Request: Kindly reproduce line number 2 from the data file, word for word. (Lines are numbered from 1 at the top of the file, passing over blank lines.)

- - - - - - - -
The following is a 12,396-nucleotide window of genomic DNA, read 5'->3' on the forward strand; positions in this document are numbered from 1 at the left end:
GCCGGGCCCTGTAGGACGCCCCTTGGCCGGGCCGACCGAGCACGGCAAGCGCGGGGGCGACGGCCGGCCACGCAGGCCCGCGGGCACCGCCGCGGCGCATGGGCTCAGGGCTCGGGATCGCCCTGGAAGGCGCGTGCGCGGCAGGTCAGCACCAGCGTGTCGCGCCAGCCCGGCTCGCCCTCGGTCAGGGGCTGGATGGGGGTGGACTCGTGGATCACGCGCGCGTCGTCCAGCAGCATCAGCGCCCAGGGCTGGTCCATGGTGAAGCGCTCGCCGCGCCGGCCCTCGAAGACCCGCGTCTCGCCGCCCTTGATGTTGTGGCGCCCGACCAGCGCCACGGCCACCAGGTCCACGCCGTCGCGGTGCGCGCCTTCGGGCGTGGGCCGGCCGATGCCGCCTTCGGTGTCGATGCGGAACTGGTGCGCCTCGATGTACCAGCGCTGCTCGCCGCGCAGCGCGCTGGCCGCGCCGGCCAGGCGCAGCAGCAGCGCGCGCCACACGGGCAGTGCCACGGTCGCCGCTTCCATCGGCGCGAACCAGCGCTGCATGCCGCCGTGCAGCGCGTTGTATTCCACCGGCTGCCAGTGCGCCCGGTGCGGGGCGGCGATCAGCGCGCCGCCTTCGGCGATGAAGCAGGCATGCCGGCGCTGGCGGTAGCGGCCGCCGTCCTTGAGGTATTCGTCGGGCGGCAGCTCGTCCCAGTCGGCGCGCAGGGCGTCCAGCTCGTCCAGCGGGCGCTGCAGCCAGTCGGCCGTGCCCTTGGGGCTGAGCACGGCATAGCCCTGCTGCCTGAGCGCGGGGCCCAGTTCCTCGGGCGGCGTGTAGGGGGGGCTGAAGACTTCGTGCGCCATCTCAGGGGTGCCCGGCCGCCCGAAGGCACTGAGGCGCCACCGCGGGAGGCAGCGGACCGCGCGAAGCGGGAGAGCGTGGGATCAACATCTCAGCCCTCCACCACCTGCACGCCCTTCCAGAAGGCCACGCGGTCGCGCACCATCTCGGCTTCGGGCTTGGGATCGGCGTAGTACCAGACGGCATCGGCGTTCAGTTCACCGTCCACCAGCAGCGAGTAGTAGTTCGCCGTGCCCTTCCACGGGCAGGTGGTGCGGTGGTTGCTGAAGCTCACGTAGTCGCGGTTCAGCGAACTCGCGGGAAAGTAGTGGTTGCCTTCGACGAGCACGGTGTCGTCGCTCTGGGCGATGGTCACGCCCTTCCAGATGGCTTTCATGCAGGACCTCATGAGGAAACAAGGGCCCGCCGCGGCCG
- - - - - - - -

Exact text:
GCCGGGCCCTGTAGGACGCCCCTTGGCCGGGCCGACCGAGCACGGCAAGCGCGGGGGCGACGGCCGGCCACGCAGGCCCGCGGGCACCGCCGCGGCGCATGGGCTCAGGGCTCGGGATCGCCCTGGAAGGCGCGTGCGCGGCAGGTCAGCACCAGCGTGTCGCGCCAGCCCGGCTCGCCCTCGGTCAGGGGCTGGATGGGGGTGGACTCGTGGATCACGCGCGCGTCGTCCAGCAGCATCAGCGCCCAGGGCTGGTCCATGGTGAAGCGCTCGCCGCGCCGGCCCTCGAAGACCCGCGTCTCGCCGCCCTTGATGTTGTGGCGCCCGACCAGCGCCACGGCCACCAGGTCCACGCCGTCGCGGTGCGCGCCTTCGGGCGTGGGCCGGCCGATGCCGCCTTCGGTGTCGATGCGGAACTGGTGCGCCTCGATGTACCAGCGCTGCTCGCCGCGCAGCGCGCTGGCCGCGCCGGCCAGGCGCAGCAGCAGCGCGCGCCACACGGGCAGTGCCACGGTCGCCGCTTCCATCGGCGCGAACCAGCGCTGCATGCCGCCGTGCAGCGCGTTGTATTCCACCGGCTGCCAGTGCGCCCGGTGCGGGGCGGCGATCAGCGCGCCGCCTTCGGCGATGAAGCAGGCATGCCGGCGCTGGCGGTAGCGGCCGCCGTCCTTGAGGTATTCGTCGGGCGGCAGCTCGTCCCAGTCGGCGCGCAGGGCGTCCAGCTCGTCCAGCGGGCGCTGCAGCCAGTCGGCCGTGCCCTTGGGGCTGAGCACGGCATAGCCCTGCTGCCTGAGCGCGGGGCCCAGTTCCTCGGGCGGCGTGTAGGGGGGGCTGAAGACTTCGTGCGCCATCTCAGGGGTGCCCGGCCGCCCGAAGGCACTGAGGCGCCACCGCGGGAGGCAGCGGACCGCGCGAAGCGGGAGAGCGTGGGATCAACATCTCAGCCCTCCACCACCTGCACGCCCTTCCAGAAGGCCACGCGGTCGCGCACCATCTCGGCTTCGGGCTTGGGATCGGCGTAGTACCAGACGGCATCGGCGTTCAGTTCACCGTCCACCAGCAGCGAGTAGTAGTTCGCCGTGCCCTTCCACGGGCAGGTGGTGCGGTGGTTGCTGAAGCTCACGTAGTCGCGGTTCAGCGAACTCGCGGGAAAGTAGTGGTTGCCTTCGACGAGCACGGTGTCGTCGCTCTGGGCGATGGTCACGCCCTTCCAGATGGCTTTCATGCAGGACCTCATGAGGAAACAAGGGCCCGCCGCGGCCG